Claude DEBUSSY (1862-1918) Images pour orchestre (1912) [35.24] Jeux (1913) [18.26] La plus que lente (1910. orch. 1912) [6.31]
San Francisco Symphony/Michael Tilson Thomas
rec. Davies Symphony Hall, 22-25 May 2014 (Images); 10-13 January 2013 (Jeux); 26-28 September 2013 (Laplus que lente) SFS MEDIA SFS0069-2 [60.21]
Maestro Tilson Thomas contributes the notes to this album and there recounts his continuing love for Debussy, one that dates from an early age. He comments on the sophistication and harmonic complexities of the music. “Debussy’s music captivated me. It had a sensual quality that was like no other”, he remarks.
This new release from the San Francisco orchestra's own label demonstrates the conductor's devotion and resolve to probe and realise to the full the complex detail in these scores. This determination has me regarding this issue in two minds. The brightness of the recording renders these scores transparent and one can fully appreciate their detail. I am appreciative of that but on the other hand I wonder, just occasionally, about the emotional impact. In some instances Tilson Thomas scores splendidly in this respect especially in his reading of Jeux – more of this anon.
Taking his Images first there is certainly no lack of atmosphere in Gigues. This is definitely a bleak, chilly Scotland. As intended the “effect is misty and far away in time and place” although the typical Scottish folk-dance is earthy enough. At the other end of the spectrum is the warmth, colour and light of Andalusian Spain in Iberia. For me it is the central ‘Perfumes of the Night’ movement that makes or breaks any performance. Here Tilson Thomas is strong on detail, atmosphere and colour but then so was Ansermet in his venerable 1961 recording for Decca. Ansermet, however, added that extra warmth, romance and mystery. I have no argument with Tilson Thomas’s Iberia outer movements. They are vivacious and joyous. The concluding Rondes de printemps depicts the French countryside in Spring using folk-like themes and drums to create a rustic atmosphere although as Tilson Thomas writes “its shape and shifting textures suggest flickers of light in Monet paintings or early films”. The conductor paints a scene of Spring awakening – a sunlit dance of burgeoning life.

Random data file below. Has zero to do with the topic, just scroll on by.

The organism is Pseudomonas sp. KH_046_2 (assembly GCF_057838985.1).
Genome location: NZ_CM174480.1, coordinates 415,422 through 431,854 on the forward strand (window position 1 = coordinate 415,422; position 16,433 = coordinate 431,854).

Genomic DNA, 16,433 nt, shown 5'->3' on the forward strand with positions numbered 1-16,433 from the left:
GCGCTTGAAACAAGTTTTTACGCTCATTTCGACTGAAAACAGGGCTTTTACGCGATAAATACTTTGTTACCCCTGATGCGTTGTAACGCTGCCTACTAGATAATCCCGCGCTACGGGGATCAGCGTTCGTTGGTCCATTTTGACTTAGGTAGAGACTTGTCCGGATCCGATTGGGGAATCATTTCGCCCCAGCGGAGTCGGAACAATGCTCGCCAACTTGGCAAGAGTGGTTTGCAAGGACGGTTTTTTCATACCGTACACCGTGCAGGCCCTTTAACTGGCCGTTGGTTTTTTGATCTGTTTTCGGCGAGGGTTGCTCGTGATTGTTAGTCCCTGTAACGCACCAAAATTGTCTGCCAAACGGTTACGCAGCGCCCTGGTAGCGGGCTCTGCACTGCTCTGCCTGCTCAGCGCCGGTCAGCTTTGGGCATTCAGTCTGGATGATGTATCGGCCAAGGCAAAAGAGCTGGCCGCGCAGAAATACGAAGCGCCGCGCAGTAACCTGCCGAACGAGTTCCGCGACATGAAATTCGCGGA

Jeux was Debussy’s last major orchestral work and a notable advance in his craft. That original balletic depiction of the amorous games of youngsters looking for a lost tennis ball was distinctly disliked by Debussy and so eventually the scenario altered to a dance flirtation of two young girls and one man. Again quoting the Maestro, “… the music seems to be streams of sound coalescing, dissolving, transforming. The orchestra, especially the strings is divided into many independent lines each of which requires great virtuosity and subtlety to play …” A performance demands exquisite teamwork from an orchestra and hypersensitivity between the players. The San Francisco players create a sensual, flirtatious, capricious atmosphere as the physical and mental games between the three young protagonists change and change again. One moment things are playful and at another full of commotion and emotion. Then we reach a point, signified by a high-pitched string wail, where one imagines a climax and an agonising emotion – disillusion and disappointment? - too troubled, too deep for words.
Finally there is the orchestrated La plus que lente, a bitter-sweet waltz, lilting mournfully, perhaps nostalgically sharing the same emotion as Sibelius’s Valse Triste?